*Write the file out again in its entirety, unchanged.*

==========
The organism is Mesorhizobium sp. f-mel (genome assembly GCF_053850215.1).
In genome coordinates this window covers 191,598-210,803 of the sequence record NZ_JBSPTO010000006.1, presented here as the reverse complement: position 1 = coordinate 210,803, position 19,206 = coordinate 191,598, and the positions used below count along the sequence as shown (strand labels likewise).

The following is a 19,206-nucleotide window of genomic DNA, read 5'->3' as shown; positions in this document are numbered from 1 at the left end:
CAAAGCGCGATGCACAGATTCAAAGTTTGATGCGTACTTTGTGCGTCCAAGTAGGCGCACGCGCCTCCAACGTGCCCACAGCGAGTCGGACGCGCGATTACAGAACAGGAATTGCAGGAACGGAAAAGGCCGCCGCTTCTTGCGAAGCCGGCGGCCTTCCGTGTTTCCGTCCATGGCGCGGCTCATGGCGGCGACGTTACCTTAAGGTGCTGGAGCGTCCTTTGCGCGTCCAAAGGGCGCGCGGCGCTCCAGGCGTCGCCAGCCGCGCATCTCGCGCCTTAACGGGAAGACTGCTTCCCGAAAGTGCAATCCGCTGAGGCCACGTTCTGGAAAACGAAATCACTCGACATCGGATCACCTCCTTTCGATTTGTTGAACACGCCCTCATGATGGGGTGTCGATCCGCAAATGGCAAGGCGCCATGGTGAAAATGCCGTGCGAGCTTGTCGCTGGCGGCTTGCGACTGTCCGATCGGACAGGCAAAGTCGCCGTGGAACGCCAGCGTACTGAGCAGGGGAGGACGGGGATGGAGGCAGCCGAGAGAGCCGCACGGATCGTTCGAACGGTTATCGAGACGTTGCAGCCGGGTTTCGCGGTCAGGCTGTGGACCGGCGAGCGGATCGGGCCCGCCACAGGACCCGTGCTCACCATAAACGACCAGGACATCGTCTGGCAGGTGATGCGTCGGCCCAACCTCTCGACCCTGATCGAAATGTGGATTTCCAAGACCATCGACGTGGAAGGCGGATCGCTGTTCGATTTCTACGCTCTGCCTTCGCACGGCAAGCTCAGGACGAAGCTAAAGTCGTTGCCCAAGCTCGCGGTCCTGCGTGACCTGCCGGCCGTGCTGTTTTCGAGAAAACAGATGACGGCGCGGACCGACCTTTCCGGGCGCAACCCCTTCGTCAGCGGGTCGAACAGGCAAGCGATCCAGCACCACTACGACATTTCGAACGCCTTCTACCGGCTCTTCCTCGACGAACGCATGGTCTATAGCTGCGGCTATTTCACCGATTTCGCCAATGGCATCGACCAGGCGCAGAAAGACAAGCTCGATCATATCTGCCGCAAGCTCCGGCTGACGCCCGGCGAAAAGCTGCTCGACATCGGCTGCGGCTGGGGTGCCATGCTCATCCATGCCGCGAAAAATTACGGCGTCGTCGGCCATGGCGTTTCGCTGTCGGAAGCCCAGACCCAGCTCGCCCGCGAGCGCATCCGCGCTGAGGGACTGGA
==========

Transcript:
The organism is Mesorhizobium sp. f-mel (genome assembly GCF_053850215.1).
In genome coordinates this window covers 191,598-210,803 of the sequence record NZ_JBSPTO010000006.1, presented here as the reverse complement: position 1 = coordinate 210,803, position 19,206 = coordinate 191,598, and the positions used below count along the sequence as shown (strand labels likewise).

The following is a 19,206-nucleotide window of genomic DNA, read 5'->3' as shown; positions in this document are numbered from 1 at the left end:
CAAAGCGCGATGCACAGATTCAAAGTTTGATGCGTACTTTGTGCGTCCAAGTAGGCGCACGCGCCTCCAACGTGCCCACAGCGAGTCGGACGCGCGATTACAGAACAGGAATTGCAGGAACGGAAAAGGCCGCCGCTTCTTGCGAAGCCGGCGGCCTTCCGTGTTTCCGTCCATGGCGCGGCTCATGGCGGCGACGTTACCTTAAGGTGCTGGAGCGTCCTTTGCGCGTCCAAAGGGCGCGCGGCGCTCCAGGCGTCGCCAGCCGCGCATCTCGCGCCTTAACGGGAAGACTGCTTCCCGAAAGTGCAATCCGCTGAGGCCACGTTCTGGAAAACGAAATCACTCGACATCGGATCACCTCCTTTCGATTTGTTGAACACGCCCTCATGATGGGGTGTCGATCCGCAAATGGCAAGGCGCCATGGTGAAAATGCCGTGCGAGCTTGTCGCTGGCGGCTTGCGACTGTCCGATCGGACAGGCAAAGTCGCCGTGGAACGCCAGCGTACTGAGCAGGGGAGGACGGGGATGGAGGCAGCCGAGAGAGCCGCACGGATCGTTCGAACGGTTATCGAGACGTTGCAGCCGGGTTTCGCGGTCAGGCTGTGGACCGGCGAGCGGATCGGGCCCGCCACAGGACCCGTGCTCACCATAAACGACCAGGACATCGTCTGGCAGGTGATGCGTCGGCCCAACCTCTCGACCCTGATCGAAATGTGGATTTCCAAGACCATCGACGTGGAAGGCGGATCGCTGTTCGATTTCTACGCTCTGCCTTCGCACGGCAAGCTCAGGACGAAGCTAAAGTCGTTGCCCAAGCTCGCGGTCCTGCGTGACCTGCCGGCCGTGCTGTTTTCGAGAAAACAGATGACGGCGCGGACCGACCTTTCCGGGCGCAACCCCTTCGTCAGCGGGTCGAACAGGCAAGCGATCCAGCACCACTACGACATTTCGAACGCCTTCTACCGGCTCTTCCTCGACGAACGCATGGTCTATAGCTGCGGCTATTTCACCGATTTCGCCAATGGCATCGACCAGGCGCAGAAAGACAAGCTCGATCATATCTGCCGCAAGCTCCGGCTGACGCCCGGCGAAAAGCTGCTCGACATCGGCTGCGGCTGGGGTGCCATGCTCATCCATGCCGCGAAAAATTACGGCGTCGTCGGCCATGGCGTTTCGCTGTCGGAAGCCCAGACCCAGCTCGCCCGCGAGCGCATCCGCGCTGAGGGACTGGA